Propylene Glycol“. That’s a form of antifreeze. A form that has been approved by the FDA for some food uses. Ms. McCarthy and her team falsely claimed that vaccines contain “antifreeze”. It’s scary in vaccines but OK in an e-cigarette. Is propylene glycol scary? No. But there is heavy irony in her promoting a product using an antifreeze after using this term (falsely) as a scare tactic about vaccines.

Edit to add: The Blu website does include the ingredients and Propylene Glycol isn’t in them.

Ingredients: blu™ flavor cartridges are propylene glycol-free with six (6) key ingredients: distilled water, nicotine (when applicable), FCC grade vegetable glycerin, natural flavors, artificial flavors, and citric acid.

I’m so glad that they use high grade (USP Grade) nicotine. Only the best, right?

Here’s the proposition 65 warning on the Blu website;

| CALIFORNIA PROPOSITION 65 – Warning: This product contains nicotine, a chemical known to the state of California to cause birth defects or other reproductive harm.

I seem to recall Jenny McCarthy telling the story of how she locked herself in a hotel room so she could quit smoking when she learned she was pregnant. She believed that tobacco ingredients were harmful then. Now she’s selling a nicotine delivery system.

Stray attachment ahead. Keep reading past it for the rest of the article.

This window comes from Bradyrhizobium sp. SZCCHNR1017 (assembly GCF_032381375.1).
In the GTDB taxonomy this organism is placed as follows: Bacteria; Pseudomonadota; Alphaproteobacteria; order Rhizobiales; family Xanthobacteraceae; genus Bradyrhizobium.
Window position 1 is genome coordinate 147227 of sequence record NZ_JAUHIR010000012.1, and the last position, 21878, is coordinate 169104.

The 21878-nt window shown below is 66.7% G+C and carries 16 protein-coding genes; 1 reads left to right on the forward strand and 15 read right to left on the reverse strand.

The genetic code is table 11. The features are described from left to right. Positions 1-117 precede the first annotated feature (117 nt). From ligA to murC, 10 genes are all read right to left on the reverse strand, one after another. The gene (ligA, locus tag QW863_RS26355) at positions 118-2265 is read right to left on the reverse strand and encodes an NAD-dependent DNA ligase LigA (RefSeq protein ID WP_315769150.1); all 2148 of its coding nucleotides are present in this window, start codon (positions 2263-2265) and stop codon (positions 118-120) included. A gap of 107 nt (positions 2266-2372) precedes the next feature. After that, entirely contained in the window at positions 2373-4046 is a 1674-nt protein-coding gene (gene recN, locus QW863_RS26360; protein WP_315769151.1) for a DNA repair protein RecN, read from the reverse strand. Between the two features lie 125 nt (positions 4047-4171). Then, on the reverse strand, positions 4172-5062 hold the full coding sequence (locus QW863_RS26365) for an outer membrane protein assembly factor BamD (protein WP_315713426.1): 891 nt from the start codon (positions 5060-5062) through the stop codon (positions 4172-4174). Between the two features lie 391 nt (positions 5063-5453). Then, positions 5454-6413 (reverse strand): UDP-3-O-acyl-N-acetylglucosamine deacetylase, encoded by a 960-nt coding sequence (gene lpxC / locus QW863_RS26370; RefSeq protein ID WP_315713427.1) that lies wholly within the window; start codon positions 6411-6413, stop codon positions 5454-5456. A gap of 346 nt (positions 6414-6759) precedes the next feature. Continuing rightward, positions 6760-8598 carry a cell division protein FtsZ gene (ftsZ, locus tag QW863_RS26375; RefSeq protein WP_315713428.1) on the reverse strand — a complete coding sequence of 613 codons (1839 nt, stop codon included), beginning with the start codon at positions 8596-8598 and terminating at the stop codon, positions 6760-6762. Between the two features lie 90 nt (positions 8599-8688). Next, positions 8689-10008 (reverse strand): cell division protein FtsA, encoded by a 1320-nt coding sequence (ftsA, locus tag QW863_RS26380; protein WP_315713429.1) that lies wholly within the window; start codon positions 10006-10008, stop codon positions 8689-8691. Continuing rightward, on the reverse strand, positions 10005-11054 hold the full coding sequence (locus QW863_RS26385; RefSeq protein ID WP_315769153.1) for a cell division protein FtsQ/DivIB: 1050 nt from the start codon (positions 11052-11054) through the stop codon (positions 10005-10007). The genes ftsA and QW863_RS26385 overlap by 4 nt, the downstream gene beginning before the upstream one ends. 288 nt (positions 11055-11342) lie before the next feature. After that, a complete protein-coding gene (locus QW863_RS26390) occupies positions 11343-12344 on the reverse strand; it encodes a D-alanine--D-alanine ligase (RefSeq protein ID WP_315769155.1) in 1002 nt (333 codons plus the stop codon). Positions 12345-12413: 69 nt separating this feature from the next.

Jenny MCarthy is not new to promoting toxins. Back in her vaccine campaign heyday she touted the benefits of botox. In 2008 she only got a little bit (every two months). Now she’s “Team Botox“.

I will say, her move to promote e-cigarettes was unexpected. Which is different from saying I’m surprised. If someone had said, “do you think Jenny McCarthy would accept money to promote an e-cigarette nicotine delivery system”, I’d have said yes. Jenny McCarthy may not be consistent on her stories and beliefs, but she is consistent in promoting Jenny McCarthy and taking opportunities to make money.


By Matt Carey

Note–I posted an early draft of this article which contains errors. The original paragraph is below